A front-page Washington Post article, “Israel targets Palestinians with cameras, facial tracking” (11/9/21), which includes a full inside page and as many as four photographs, looks like a startling scoop about Israeli misuse of facial recognition technology. One must journey to the end of the overwrought expose to realize the anticlimactic truth that Israel’s facial recognition practices are not only lawful but similar to those of the US and other democracies worldwide.
The article describes how Israel is using facial recognition to identify Palestinians. The Post article acknowledges that the former Israeli soldiers who “broke” this story “were told by the military that the efforts were a powerful augmentation of its capabilities to defend Israel against terrorists.”
After that, the bulk of the article is a series of attempts to demonize Israel with claims that the high-tech monitoring violates Palestinian human rights and rights to privacy. The report does not cite any human rights law or privacy law that might be breached. Nor does it disclose that Israel observes the same high standards of privacy protection as the European Union.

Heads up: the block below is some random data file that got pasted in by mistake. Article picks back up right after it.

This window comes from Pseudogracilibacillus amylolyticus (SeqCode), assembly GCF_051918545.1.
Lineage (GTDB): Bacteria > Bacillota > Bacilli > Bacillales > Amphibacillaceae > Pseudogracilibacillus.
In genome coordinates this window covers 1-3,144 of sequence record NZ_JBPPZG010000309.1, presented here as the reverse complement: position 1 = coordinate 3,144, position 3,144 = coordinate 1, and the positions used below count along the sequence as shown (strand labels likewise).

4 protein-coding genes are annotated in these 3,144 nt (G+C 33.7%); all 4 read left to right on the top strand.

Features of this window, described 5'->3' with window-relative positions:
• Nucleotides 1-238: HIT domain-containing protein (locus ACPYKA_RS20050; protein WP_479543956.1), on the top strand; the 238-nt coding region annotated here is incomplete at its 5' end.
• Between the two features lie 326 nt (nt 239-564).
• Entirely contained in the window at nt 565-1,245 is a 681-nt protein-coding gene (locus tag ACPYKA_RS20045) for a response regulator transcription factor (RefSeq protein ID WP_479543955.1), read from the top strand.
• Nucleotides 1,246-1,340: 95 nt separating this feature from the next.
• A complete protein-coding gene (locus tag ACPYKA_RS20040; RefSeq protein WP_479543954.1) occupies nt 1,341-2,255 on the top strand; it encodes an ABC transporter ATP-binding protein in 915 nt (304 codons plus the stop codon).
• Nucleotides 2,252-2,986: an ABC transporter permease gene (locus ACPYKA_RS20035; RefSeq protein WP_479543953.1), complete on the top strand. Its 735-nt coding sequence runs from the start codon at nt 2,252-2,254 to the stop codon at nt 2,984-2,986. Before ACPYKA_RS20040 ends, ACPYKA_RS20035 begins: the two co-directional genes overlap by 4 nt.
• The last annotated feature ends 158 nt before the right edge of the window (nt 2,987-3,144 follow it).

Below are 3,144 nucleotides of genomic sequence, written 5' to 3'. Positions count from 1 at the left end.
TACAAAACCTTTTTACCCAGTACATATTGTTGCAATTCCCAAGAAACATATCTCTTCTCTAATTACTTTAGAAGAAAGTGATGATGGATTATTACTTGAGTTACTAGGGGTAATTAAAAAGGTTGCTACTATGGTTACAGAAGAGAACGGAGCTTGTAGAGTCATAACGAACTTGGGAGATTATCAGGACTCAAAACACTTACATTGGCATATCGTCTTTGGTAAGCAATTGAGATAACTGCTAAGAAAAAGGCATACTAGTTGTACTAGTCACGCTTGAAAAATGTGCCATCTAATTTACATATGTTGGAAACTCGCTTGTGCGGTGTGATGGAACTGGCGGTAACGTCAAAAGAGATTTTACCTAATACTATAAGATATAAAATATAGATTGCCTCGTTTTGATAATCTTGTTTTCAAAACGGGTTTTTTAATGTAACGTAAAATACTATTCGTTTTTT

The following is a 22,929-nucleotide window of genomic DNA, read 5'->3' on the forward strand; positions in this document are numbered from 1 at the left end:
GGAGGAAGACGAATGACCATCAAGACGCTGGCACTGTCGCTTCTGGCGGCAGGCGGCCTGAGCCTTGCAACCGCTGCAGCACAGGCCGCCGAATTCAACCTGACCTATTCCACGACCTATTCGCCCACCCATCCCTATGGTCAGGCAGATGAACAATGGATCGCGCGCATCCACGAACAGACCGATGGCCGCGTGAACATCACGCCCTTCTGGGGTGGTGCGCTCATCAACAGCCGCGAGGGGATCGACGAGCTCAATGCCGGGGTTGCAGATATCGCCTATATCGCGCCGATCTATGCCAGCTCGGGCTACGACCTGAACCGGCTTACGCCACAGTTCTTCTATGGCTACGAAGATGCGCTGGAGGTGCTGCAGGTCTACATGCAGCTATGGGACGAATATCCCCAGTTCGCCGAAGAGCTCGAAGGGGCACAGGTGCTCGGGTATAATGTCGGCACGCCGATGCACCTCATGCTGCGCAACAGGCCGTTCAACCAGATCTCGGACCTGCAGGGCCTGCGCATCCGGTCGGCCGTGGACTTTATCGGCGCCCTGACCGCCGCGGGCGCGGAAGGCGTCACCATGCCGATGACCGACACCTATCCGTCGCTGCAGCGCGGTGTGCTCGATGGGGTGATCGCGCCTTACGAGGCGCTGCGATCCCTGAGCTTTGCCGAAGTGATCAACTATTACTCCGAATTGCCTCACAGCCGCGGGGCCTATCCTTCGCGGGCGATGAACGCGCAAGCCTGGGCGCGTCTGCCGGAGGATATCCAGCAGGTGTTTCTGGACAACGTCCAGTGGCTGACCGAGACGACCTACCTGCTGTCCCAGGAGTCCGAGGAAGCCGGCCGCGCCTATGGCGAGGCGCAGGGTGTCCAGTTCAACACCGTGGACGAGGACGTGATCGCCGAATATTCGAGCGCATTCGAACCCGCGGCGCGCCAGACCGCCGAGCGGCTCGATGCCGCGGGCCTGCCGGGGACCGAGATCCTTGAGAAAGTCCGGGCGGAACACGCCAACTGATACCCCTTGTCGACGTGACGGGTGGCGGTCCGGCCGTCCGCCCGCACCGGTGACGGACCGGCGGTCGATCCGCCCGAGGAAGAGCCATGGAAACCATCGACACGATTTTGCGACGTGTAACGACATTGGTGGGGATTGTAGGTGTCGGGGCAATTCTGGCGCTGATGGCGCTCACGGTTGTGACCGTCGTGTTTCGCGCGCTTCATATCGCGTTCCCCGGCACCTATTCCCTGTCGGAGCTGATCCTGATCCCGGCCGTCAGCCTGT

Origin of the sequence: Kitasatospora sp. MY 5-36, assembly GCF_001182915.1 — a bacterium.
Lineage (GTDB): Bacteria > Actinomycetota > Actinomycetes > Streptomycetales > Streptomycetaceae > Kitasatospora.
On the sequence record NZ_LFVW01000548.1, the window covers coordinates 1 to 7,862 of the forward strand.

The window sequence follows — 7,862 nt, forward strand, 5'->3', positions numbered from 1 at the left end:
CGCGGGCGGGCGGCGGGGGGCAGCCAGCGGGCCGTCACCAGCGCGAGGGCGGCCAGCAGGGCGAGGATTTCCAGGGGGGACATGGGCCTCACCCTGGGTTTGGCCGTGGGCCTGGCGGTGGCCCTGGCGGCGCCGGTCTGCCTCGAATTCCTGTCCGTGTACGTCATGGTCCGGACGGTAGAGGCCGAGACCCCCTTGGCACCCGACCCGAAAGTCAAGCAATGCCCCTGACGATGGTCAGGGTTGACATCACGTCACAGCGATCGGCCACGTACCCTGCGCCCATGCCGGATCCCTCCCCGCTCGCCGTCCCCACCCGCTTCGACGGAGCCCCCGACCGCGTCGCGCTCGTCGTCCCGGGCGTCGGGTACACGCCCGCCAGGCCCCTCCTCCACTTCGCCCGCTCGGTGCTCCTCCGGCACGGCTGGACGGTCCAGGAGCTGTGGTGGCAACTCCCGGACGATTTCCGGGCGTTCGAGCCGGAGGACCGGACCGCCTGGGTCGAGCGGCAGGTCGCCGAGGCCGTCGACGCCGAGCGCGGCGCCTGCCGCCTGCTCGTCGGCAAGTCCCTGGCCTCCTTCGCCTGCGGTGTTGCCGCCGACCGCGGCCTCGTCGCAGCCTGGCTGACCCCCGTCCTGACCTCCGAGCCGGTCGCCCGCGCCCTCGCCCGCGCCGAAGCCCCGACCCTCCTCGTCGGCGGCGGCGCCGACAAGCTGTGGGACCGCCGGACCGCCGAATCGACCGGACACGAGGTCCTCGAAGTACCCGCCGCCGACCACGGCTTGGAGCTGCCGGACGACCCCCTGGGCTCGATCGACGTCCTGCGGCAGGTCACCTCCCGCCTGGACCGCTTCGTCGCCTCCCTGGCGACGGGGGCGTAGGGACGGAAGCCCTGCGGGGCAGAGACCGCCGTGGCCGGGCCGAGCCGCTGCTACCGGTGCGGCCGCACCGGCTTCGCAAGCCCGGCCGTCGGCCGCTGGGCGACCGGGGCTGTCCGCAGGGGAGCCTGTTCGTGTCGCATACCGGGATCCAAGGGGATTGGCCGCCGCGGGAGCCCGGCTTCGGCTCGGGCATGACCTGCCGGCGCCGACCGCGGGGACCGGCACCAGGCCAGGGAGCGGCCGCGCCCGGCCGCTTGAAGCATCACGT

However, if the reader is able to wade through the article to paragraph 35, then they will get critical details to understand the Israeli program. The Post states that “The Israeli system is used to check whether a Palestinian has a permit to enter Israel, for example to work or to visit relatives, and to keep track of who is entering the country, according to news reports. This check is obligatory for Palestinians, as is the check at American airports for foreigners.” Scratching my head…so that’s what this fuss is about?
The Post adds that “Unlike the border checks, the monitoring…” is also happening in the West Bank Palestinian city of Hebron. Hebron is one of the most dangerous flashpoints in the Israeli/Palestinian conflict and is the home of the Caves of the Patriarchs and Matriarchs, – a holy site in both Islam and Judaism. Hebron is also a stronghold of the terrorist group Hamas. One cannot stress enough that Israel suffers more terrorist attacks or attempted attacks than any other country in the world.
Israel has no need to apologize for protecting their citizens and soldiers, especially with non-violent surveillance. Most countries protect public safety with the same technology. Why did the Post single out Israel?